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The Diary of Samuel Pepys {1663) by Samuel…
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The Diary of Samuel Pepys {1663) (1663)

by Samuel Pepys

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Took me a while to absorb this volume. Much longer than the previous ones. The first quarter rather uninteresting. Much better towards the end. Sometimes hilarious with his bowel problems (October).

I cannot understand how Pepys, who knew French, could commit such a blunder with the spelling of "Haut-Brion"...
10 APRIL. (…) And here drank a French wine called Ho Bryan, that has a good and most particular taste that I never met with. (…)

The King has strange interests
11 MAY. (…) And that the other day Dr. Clerke and he did dissect two bodies, a man and a woman, before the King, with which the King was highly pleased. (…)

An example where Pepys himself bowdlerized his text!
15 MAY. (…) But it is wonderful that Sir Ch. Barkely should be so great still, not [only] with the King, but Duke also; who did so stiffly swear that he had lain with her; and another, one Armorer, that he rid before her on horseback, in Holland I think, and she rid with her hand upon his ——. (…)

Cheap pleasures of everyday's life
25 MAY. (…) She gone, I up and there hear that my wife and her maid Ashwell had between them spilt the pot of piss and turd upon the floor and stool and God knows what, and were mighty merry washing of it clean. (…)
The King really has strange interests
(…) Mr. Alsop tells me of a horse of his that lately, after four days’ pain, voided at his fundament four stones, bigger then that I was cut of, very heavy and in the middle of each of them either a piece of Iron or wood. The King hath two of them in his closet, and a third, the College of Physicians to keep for rarities; and by the King’s command he causes the turd of the horse to be every day searched to find more. (…)

One rare example where Pepys reports having seen his father-in-law
4 JUNE. (…) And by and by, seeing my wife’s father in the hall and being loath that my wife should put me to another trouble and charge by missing him today, I did imploy a porter to go, from a person unknown, to tell him that his daughter was come to his lodgings. And I at distance did observe him; but Lord, what a company of Questions he did aske him; what kind of man I was and God knows what. (…)

Please, Mr Pepys, could you be more explicit?
1 JULY. (…) Thence by water with Sir W. Batten to T[r]inity-house, there to dine with him, which we did; and after dinner we fell in talking, Sir J. Mennes and Mr. Batten and I — Mr. Batten telling us of a late trial of Sir Charles Sydly the other day, before my Lord Chief Justice Foster and the whole Bench — for his debauchery a little while since at Oxford Kates; coming in open day into the Balcone and showed his nakedness — acting all the postures of lust and buggery that could be imagined, and abusing of scripture and, as it were, from thence preaching a Mountebank sermon from that pulpit, saying that there he hath to sell such a pouder as should make all the cunts in town run after him — a thousand people standing underneath to see and hear him. (…)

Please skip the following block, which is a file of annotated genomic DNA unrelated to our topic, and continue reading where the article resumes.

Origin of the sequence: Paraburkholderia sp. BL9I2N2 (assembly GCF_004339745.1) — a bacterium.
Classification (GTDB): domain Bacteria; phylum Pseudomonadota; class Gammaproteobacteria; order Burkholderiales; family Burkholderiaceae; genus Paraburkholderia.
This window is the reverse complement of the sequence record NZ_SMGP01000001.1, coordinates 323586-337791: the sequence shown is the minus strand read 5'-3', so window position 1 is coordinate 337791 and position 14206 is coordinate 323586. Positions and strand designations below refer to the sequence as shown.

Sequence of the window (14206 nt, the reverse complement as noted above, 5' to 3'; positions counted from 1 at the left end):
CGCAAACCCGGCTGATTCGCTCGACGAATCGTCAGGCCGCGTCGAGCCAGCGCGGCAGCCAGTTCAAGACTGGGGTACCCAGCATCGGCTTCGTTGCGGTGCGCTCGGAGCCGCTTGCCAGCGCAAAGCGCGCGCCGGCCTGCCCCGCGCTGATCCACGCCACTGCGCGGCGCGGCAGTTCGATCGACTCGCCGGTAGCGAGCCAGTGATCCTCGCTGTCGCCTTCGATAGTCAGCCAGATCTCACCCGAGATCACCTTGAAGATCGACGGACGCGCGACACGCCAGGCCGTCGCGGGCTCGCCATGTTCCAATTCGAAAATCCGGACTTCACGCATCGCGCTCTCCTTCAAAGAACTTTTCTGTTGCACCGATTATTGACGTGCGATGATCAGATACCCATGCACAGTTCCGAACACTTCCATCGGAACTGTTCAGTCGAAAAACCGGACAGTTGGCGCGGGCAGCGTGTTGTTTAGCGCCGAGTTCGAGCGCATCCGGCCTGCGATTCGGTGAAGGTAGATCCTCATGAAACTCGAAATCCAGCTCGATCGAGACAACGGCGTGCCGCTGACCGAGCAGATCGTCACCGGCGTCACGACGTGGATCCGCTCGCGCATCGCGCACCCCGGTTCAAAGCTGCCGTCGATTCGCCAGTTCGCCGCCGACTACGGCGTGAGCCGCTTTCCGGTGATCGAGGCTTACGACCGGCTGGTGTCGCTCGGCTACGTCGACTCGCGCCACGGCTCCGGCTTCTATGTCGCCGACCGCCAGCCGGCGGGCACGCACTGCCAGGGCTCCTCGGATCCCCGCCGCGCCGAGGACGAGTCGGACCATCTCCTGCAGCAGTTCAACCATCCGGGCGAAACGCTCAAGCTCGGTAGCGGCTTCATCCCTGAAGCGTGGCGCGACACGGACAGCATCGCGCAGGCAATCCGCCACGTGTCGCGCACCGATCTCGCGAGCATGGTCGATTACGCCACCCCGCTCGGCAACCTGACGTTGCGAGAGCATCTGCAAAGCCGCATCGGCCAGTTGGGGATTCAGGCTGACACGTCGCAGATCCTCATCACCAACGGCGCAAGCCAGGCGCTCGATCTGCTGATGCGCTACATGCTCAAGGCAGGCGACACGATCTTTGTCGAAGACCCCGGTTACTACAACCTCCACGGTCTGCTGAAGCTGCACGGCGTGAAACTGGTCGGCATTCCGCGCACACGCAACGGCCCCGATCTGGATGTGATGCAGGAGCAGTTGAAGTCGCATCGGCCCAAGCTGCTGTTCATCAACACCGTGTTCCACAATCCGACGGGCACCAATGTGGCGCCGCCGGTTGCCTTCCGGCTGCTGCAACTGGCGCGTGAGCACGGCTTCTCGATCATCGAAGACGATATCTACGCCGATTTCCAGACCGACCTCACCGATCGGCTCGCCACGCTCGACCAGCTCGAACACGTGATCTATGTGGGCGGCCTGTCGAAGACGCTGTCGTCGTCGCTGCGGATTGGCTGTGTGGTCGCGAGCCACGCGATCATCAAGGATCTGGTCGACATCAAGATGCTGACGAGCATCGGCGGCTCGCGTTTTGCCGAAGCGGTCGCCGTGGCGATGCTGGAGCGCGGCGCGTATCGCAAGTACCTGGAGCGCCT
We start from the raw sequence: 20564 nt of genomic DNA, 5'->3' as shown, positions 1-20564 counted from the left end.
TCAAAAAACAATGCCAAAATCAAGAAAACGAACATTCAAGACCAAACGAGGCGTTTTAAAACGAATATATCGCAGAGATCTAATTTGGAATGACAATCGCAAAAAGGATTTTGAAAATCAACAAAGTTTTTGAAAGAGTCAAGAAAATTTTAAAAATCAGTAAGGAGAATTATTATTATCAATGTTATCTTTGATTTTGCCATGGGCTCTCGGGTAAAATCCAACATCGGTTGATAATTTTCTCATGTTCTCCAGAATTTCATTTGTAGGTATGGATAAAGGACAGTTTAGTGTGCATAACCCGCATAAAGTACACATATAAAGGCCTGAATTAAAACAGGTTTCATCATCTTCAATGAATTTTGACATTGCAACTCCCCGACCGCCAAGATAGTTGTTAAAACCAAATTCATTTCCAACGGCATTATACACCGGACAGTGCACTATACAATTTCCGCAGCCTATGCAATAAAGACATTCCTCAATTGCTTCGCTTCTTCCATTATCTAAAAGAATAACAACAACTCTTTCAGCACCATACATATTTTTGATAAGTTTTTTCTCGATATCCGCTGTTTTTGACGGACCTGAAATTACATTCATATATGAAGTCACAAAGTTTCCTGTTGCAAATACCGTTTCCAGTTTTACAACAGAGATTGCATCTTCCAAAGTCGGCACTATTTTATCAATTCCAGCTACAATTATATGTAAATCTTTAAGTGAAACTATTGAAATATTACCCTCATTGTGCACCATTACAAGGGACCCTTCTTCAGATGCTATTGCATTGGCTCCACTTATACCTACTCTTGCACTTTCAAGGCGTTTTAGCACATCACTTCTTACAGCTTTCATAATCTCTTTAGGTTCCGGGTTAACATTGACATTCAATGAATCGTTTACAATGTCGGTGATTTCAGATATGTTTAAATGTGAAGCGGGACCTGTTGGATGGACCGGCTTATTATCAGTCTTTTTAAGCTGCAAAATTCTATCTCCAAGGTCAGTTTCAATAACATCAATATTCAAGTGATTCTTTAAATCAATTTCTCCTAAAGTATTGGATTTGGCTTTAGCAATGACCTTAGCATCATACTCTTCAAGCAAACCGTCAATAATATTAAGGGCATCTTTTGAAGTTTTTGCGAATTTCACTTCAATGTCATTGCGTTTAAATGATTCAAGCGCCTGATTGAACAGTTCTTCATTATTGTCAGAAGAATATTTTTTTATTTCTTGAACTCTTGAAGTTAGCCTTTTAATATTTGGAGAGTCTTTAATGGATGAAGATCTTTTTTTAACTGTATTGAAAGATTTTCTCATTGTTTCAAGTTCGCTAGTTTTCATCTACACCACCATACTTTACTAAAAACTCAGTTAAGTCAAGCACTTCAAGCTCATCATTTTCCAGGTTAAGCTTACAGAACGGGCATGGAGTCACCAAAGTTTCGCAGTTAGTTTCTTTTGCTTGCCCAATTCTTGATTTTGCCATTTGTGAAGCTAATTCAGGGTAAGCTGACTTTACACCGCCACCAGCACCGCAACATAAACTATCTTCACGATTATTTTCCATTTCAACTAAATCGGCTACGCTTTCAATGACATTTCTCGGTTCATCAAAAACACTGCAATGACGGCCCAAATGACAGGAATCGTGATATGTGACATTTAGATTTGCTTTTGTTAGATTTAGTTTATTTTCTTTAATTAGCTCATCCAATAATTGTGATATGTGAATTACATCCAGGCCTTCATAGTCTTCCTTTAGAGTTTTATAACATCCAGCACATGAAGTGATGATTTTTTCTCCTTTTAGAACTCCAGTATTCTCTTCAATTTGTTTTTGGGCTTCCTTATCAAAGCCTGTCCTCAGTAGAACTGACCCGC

For which God be praised
13 OCTOBER. And so rose in the morning in perfect good ease, but only strain I put myself to to shit, more then I needed. But continued all the morning well; and in the afternoon had a natural easily and dry Stoole, the first I have had these five days or six, for which God be praised; (…)

Interesting to note that 'yard' and the French word 'verge' have the same meaning of 'wooden stick', but also mean something different.
15 OCTOBER. Up; I bless God, being now in pretty good condition, but cannot come to make natural stools yet; and going to enjoy my wife this morning, I had a very great pain in the end of my yard when my yard was stiff, as if I strained some nerve or vein, which was great pain to me. (…)

Because Pepys, in October, reports a lot on bowel and wind problems, I wondered, at first reading, if he meant that he made a wind when waking up...
19 OCTOBER. Waked with a very high winde, and said to my wife, “I pray God I hear not the death of any great person, this wind is so high;” fearing that the Queene might be dead. (…)

Pepys is full of courage
20 OCTOBER. (…) and while I was in Kirtons shop, a fellow came to offer kindness or force to my wife in the coach. But she refusing, he went away, after the coachman had struck him and he the coachman. So I being called, went thither; and the fellow coming out again of a shop, I did give him a good cuff or two on the chops; and seeing him not oppose me, I did give him another; at last, found him drunk, of which I was glad and so left him and home; (…)

Pepys dislikes long nails